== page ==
Ching, Bernie (on music and Waikīkī beachboys)
One-time Hawaiian musician Bernie Ching grew up on the water. He, his brother and father would frequent the surf spots in Waikīkī where he’s father worked as a beach boy. It wasn’t until he graduated from Kamehameha and went to college that he met three other young Hawaiian boys who would change his life forever.
Camille: Let’s start with where you grew up.
Bernie: I grew up in Nu‘uanu on Vineyard Street area. Born and raised there.
Camille: What year was that?
Bernie: I was born in 1939 and I can remember when I was about two or three, running around hearing the sirens because it was 1941 and a World War was going on. I remember all those sirens. I remember crying. I remember screaming. I remember the blackout because everything was dark.
Camille: Did you hear any bullets?
Bernie: No I didn’t hear bullets. I could hear explosions, but not bullets. So, I was born 1939 and I can remember stuff in 1941. That’s pretty good. I especially remember the sirens because we had eight o’clock sirens which was blackout time. Nobody goes out into the street. I lived in what we’d call today a housing project. I had a lot of friends my age and we were all living in what they call the camp area. Similar to camps down at the plantations. We had what they called camp Hawaiian, then they called one area Chinese camp, one was Japanese camp and mixed with the Japanese camp had the Japanese bath area. A lot of good times actually. Growing up, never had TV so you played marbles. We broke our skates down and made them into scooters. All the toys we had was all handmade.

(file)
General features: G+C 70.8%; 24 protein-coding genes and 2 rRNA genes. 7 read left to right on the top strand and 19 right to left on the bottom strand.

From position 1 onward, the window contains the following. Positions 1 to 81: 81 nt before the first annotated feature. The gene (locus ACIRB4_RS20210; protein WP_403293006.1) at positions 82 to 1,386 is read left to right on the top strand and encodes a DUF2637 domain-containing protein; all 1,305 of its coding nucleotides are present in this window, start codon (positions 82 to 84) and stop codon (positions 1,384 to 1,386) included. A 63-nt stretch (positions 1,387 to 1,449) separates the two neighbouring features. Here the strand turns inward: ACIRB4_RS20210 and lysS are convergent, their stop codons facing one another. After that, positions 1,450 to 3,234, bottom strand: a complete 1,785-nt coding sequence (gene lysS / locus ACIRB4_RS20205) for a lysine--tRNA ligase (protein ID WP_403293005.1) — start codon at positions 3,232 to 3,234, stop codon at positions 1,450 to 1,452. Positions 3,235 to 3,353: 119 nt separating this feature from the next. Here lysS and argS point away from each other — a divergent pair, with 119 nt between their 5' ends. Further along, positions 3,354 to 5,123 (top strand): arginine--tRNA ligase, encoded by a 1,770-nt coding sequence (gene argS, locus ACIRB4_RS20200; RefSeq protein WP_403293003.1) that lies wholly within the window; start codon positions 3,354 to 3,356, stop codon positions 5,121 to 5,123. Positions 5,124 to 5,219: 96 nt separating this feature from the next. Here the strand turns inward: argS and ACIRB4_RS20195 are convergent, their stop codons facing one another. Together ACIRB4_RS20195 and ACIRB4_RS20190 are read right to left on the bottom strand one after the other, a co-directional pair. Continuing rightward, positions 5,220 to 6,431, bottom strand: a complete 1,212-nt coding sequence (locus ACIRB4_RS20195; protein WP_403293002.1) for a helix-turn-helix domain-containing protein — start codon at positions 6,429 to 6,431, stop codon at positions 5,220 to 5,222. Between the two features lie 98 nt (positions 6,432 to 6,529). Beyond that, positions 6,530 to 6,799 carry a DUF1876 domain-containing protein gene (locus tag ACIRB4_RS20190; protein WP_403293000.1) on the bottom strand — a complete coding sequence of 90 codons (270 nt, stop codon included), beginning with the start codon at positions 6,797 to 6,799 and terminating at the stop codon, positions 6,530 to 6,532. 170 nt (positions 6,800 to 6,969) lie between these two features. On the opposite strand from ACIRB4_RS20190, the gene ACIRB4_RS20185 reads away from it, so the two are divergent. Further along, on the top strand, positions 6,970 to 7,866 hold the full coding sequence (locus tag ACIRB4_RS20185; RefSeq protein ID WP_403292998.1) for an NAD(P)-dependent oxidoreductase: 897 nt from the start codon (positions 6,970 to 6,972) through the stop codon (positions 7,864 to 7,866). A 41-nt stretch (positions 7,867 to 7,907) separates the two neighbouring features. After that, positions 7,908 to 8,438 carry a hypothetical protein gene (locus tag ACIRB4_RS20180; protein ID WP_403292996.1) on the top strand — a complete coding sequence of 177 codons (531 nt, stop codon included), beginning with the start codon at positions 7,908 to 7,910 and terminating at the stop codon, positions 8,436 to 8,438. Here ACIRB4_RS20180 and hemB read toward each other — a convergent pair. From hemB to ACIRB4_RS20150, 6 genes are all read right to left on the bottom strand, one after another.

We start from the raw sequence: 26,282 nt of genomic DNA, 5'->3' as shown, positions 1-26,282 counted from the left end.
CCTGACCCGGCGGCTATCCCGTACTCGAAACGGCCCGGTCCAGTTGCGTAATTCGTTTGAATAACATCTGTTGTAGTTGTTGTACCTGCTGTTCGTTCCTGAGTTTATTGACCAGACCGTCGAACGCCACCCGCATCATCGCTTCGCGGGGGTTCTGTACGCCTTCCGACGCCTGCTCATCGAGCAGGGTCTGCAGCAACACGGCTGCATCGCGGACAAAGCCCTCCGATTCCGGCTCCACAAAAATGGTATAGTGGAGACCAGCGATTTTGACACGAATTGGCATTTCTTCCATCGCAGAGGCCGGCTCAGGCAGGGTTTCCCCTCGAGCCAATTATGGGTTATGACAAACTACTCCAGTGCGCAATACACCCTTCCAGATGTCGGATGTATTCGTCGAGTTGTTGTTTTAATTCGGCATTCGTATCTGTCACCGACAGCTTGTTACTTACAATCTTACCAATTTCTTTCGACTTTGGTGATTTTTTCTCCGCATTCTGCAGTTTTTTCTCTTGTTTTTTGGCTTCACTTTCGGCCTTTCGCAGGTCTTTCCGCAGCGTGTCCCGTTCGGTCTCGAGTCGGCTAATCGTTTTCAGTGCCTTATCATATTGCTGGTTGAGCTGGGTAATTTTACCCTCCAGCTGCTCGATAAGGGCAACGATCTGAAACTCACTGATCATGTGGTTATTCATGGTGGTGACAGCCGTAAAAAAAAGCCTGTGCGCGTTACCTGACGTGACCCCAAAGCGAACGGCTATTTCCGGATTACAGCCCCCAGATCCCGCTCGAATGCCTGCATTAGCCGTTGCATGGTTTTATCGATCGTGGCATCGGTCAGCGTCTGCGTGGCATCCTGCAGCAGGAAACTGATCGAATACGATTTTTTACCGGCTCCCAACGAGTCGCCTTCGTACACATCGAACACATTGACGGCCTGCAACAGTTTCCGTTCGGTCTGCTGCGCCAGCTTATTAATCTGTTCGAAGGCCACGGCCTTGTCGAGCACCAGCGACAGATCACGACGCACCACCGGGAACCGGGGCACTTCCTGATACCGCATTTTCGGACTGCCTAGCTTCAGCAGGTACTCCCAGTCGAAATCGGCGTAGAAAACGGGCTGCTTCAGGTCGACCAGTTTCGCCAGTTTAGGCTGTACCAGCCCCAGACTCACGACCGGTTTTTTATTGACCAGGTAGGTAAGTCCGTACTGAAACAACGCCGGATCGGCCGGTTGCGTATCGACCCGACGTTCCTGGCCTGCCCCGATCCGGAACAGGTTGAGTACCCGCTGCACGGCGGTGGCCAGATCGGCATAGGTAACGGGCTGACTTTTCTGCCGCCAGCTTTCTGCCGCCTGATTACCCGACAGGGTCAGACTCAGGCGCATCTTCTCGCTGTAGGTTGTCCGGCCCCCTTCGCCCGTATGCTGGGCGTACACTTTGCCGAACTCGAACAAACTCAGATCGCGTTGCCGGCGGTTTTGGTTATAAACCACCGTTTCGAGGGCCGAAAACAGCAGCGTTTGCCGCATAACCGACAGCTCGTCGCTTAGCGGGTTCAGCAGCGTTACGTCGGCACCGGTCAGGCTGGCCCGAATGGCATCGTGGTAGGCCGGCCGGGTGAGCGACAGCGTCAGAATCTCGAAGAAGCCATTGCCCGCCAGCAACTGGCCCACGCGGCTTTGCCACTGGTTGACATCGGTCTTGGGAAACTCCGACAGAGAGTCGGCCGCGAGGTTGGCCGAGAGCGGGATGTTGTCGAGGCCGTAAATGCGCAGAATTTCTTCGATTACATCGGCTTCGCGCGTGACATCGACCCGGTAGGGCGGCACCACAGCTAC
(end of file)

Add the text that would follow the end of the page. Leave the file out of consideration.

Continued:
Camille: It was just you and your mom yeah?
Bernie: No. It was myself, mom and my brother.
Camille: Steamboat (Mokuahi)?
Bernie: Yeah. My brother lived with us until he was sixteen. Then he moved in with my dad. I went to Kamehameha from kindergarten. My school was down McNeil and Dillingham Street. Kamehameha property there. Then I went all the way from 4th grade to 6th grade at Bishop Museum area. Then I went up the hill for 7th to 12th.
Camille: That was when the school was brand new?
Camille: Was it all boys?
Bernie: No, no, we had girls.
Camille: Do you remember a group called Hui ʻŌiwi?
Bernie: Of Kamehameha? Yeah. A couple of my classmates was in that.
Camille: Were you in that?
Bernie: No I wasn’t in that. I guess I could have joined but I was more on the athletics side. I played three sports. Football, basketball and track. I loved the ROTC classes. Until today it’s still embedded in me.
Camille: Did you serve in the military services?
Bernie: No. Uncle graduated from Kamehameha and went to Glendale and the rest was history. That’s where I met some friends and joined the choir. I met Alan Naluai, Clayton Naluai, and Pat Silva there. We were all in the choir. There were about eight people at Glendale all from Hawaiʻi.